Bus overhauls


The classic view of the Aldenham overhaul process is of bus bodies being lifted and conveyed along the High Bay.  This is the High Bay in 1954 whilst still being converted from redundant rail depot to an overhaul works.  At the time, body overhauls were taking place in the adjacent Low Bay, with chassis still being sent to Chiswick.

Photo © Jim Andress



London Transport's overhaul system, which involved identity swapping, is rather hard to explain, and was for many years poorly understood.  We have here tried to summarise the key features and effects of the practice.


The system of overhauling London buses derived initially from a requirement of the Metropolitan Police for the first motor buses.  This involved taking the body off the chassis and disassembling and refurbishing both.  The practice of swapping bodies and chassis at overhaul goes back a long time, at least to the B-type, London’s first standardised bus dating to before the First World War.   The 1930s STL fleet showed it most obviously after the war, with different body types appearing with fleet numbers that they never bore when new.  


These notes relate primarily to the RT and RF families, with thanks for some of the detail to Brian Watkinson, who worked at Aldenham from 1965.



Aldenham railway depot was completed before the war in preparation for the extension of the Northern Line to Bushey Heath. It was used during the WWll for the manufacture of Halifax bombers.


LT retained it as a maintenance facility and from 1949 it carried out RT accident repairs and overhauls on TFs and lowbridge STLs; it also carried out the changes to bodies and chassis to create the short-lived SRT class.  At this time, its facilities were those of a train depot, not a bus overhaul works.  When the Northern line extension was ruled out and LT lost its planning application for a bus overhaul works at Ickenham, Aldenham was extended and adapted to enable the transfer of bus overhauls and the manufacture of body parts from Chiswick.


The overhaul of the post-war RT-type fleet started in 1949 and early 1950 with several pilot overhauls, and the main overhaul programme started in the second half of 1950.  Standard procedure then was body dismount and overhaul at Aldenham, with the chassis being sent to Chiswick for overhaul. It was only in late 1954 that complete overhauls at Aldenham started in bulk, and Chiswick was remodelled to undertake the overhaul of mechanical and electrical units and parts.


These early RTs were delicensed before entering the Works and were outshopped with the same body/ chassis/ stock number combination. The ability to change identities was wrapped up in the ability to mount almost any RT body on any RT chassis.  It appears from the overhaul records that chassis identification changes commenced in early 1955 for the RTLs, with the MCCW bodied RTLs being overhauled at that time leaving with different chassis but the bodies retained the same stock number. Some RTs also changed chassis from early 1955 but again the bodies kept their stock numbers.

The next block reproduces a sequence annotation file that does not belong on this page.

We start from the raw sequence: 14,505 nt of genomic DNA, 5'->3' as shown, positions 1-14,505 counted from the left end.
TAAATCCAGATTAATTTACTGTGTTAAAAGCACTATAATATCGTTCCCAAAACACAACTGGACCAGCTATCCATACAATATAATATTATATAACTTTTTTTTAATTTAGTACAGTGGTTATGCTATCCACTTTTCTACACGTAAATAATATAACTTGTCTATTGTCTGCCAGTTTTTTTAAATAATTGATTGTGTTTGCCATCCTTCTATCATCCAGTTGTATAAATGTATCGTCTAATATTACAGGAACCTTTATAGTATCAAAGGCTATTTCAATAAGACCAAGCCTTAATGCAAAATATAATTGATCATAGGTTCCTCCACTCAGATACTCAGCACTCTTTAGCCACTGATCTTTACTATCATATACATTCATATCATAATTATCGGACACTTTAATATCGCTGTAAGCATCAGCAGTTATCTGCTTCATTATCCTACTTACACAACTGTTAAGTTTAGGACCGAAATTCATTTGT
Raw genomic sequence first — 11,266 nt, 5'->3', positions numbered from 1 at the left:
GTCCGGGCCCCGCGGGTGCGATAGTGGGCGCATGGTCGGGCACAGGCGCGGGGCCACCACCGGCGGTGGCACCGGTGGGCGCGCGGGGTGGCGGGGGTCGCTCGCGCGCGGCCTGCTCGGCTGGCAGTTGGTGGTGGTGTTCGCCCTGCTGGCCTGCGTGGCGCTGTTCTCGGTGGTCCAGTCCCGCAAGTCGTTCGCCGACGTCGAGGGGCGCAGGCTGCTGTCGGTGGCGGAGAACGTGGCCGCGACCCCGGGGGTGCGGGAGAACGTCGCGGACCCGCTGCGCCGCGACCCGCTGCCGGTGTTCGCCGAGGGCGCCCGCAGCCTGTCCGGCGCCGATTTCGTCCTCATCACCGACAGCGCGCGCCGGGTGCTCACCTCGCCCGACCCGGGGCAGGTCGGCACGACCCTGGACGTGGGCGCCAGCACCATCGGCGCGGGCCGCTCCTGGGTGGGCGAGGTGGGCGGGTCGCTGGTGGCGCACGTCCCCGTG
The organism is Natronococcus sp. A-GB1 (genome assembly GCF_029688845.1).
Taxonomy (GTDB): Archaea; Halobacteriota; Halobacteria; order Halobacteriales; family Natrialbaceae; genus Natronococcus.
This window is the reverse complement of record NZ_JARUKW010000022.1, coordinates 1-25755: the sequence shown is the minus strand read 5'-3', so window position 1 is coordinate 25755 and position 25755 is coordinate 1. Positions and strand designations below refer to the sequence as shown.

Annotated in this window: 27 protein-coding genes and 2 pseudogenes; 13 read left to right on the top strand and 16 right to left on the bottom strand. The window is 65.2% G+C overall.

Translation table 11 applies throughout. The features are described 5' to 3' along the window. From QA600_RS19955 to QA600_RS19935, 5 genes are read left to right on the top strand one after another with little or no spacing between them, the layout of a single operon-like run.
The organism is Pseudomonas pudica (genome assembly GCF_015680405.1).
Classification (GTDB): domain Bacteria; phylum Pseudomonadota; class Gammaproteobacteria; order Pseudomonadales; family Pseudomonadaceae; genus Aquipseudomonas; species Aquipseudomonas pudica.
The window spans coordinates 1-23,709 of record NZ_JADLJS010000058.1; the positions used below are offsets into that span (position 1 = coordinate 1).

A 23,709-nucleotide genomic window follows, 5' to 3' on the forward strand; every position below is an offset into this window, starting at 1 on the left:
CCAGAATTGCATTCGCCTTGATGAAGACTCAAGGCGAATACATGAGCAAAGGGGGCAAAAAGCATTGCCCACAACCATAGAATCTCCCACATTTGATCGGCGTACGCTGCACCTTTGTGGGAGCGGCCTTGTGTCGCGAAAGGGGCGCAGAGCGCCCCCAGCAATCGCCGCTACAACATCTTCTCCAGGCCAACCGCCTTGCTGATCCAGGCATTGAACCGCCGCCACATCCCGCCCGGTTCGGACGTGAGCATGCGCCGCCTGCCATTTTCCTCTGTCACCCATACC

The different (and unpredictable) time it took to rebuild the separate body and chassis (7-8 days on average for a full RT body overhaul, 6-7 days for a chassis (these averages are provided by Brian Watkinson), but the elapsed time for an overhaul was often longer) would have meant that there would be a stockpile of one or other at the end of the line, whereas (provided there were spares in the system), and at least in theory, the body and chassis that happened to become available at the same time could be married and sent out – one of the benefits of a highly-standardised fleet.  The chassis overhaul did not involve the overhaul of running units (engine and gearbox) – these were left for garages to change and had a separate overhaul cycle at Chiswick.


The full "swapping" of identities thus commenced when, over a period of a few weeks in late 1955/early 1956, over 150 buses, RTs, RTLs and RFs, were delicensed and went for overhaul, becoming 'Works Floats'. The stock numbers of these buses did not re-emerge for some time, some as late as the final overhauls in 1970, although the physical buses re-emerged with different numbers; this allowed the whole business of tax disc and chassis number switching to begin in earnest. Over time, some of the original works float numbers re-emerged and others took their place as the Works Float was a system of production control and used to control the numbers of buses of each type or sub class in the works at any one time.


The vast majority of buses that entered the works were licensed buses.  These had the tax disc holder removed and taken to the Licensing Shop where it was fitted to the bus going out with that identity,  Those that were not licensed were usually going in to be part of the Works Float and were always delicensed prior to leaving the garage and driven on trade plates.


A 1950s BTF film of the Aldenham process is on YouTube here and here.  In the later years of a bus's life, a more limited process known as 'final overhaul' took place, when the bus was repaired with minimum structural replacement and stripping.  For the RT, this meant 'plonk-on' plates on the interior coving panels and exterior cant panels and many other repair schemes to wheel arches, staircases, battery risers etc, rather than full repair.